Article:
I knew when I was given 3D glasses on Friday night prior to Tesseract (at Brooklyn Academy of Music) that this was not going to be your usual dance performance. But wait a minute. That’s not quite true. I knew that already, because Charles Atlas was involved. I chose this show for that reason — I had not yet experienced his experimental video art and I was curious about it. Adding to the appeal was the chance to see the work of his fellow Merce Cunningham Dance Company almni, dancers/choreographers Rashaun Mitchell and Silas Riener. Part I of the evening was an otherworldly 3D dance video that almost felt like being transported into multiple video games. Each had its own creative set and costumes, and each featured simple, well-executed dance moves made extraordinary by the videography. After intermission, we were treated to Part II: a live performance which was shot with a Steadicam, manipulated and projected onto a scrim in real time. It was often a bit distracting, and seemed somewhat incongruent, but the spirit of experimentation was thrilling. At times ethereal, both the fabulous dancing, cinematography, and unearthly music lulled me into another dimension. My guess was that the dance moves had to be rather simple so that the video manipulation would work best? I was dismayed to find myself watching the projected images more than the real dancers. (Oh no! Am I addicted to screens rather than real life?) Perhaps that was the point because it felt alternately real and virtual and that is something I had not yet experienced at a dance performance. Or maybe it was all a hologram? Only Charles Atlas and the choreographers and dancers know for sure!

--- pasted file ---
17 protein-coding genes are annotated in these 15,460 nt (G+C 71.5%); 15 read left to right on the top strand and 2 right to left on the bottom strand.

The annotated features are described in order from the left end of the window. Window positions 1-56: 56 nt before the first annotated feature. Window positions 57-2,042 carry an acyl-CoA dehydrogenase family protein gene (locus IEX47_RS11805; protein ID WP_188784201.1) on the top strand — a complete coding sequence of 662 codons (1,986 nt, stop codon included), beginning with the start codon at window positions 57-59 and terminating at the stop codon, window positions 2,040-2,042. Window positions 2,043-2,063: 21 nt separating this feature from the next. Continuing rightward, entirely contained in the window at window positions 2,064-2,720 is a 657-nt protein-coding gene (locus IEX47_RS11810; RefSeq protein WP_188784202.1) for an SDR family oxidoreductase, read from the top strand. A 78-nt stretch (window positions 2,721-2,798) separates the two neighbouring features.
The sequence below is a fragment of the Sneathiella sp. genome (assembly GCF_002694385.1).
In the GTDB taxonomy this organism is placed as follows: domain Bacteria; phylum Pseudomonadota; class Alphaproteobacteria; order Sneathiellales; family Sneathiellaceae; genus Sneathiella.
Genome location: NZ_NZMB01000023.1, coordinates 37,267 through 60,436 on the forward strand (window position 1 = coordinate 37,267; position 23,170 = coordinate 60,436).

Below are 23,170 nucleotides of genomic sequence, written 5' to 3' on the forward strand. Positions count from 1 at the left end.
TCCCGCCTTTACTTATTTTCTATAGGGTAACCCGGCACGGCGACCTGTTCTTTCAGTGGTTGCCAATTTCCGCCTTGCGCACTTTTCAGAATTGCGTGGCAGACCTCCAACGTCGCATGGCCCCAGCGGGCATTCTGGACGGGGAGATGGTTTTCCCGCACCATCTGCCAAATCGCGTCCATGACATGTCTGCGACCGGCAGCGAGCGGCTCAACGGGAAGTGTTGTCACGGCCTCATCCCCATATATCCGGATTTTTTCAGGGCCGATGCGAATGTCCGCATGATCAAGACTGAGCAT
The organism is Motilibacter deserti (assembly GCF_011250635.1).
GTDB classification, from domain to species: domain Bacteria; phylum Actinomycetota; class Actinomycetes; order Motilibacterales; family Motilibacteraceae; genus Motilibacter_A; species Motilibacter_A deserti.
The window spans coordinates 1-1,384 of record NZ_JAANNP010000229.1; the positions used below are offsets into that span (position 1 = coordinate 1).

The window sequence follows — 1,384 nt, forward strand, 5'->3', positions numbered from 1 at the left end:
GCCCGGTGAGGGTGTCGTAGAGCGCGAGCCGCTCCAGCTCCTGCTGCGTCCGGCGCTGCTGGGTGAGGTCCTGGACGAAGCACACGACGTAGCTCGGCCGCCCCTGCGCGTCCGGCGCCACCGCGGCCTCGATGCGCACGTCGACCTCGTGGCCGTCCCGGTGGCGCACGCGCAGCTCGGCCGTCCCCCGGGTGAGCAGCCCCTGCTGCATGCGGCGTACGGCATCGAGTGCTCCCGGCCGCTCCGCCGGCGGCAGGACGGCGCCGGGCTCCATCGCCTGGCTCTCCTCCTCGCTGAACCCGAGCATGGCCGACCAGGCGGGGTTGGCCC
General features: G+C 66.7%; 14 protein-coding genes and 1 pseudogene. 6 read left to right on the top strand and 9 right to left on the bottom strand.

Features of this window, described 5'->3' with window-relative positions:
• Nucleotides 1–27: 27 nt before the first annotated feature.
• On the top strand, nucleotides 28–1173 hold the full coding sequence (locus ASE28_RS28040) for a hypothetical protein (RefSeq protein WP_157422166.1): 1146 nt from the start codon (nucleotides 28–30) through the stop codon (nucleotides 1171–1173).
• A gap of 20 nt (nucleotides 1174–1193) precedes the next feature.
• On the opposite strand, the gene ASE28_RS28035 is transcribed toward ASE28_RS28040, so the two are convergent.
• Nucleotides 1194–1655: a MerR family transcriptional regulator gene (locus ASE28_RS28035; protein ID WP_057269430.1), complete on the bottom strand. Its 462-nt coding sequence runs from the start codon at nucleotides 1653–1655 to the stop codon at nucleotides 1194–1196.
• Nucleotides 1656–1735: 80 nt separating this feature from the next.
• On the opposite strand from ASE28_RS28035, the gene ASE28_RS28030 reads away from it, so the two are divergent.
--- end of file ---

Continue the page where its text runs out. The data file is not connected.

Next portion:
So, I guess it’s a wrap on my culture blog for awhile, because I am unable to attend many performances this Winter/Spring. Farewell 2017 Next Wave Festival. It was fabulous, as always. I never have the time/money to see everything I hope to see, but what I did experience this fall will fill my creative well for at least another year! Thank you, BAM! For those of you out there writing about performances you have seen, keep up the hard work because I rely on your dispatches when I am unable to go to the shows myself!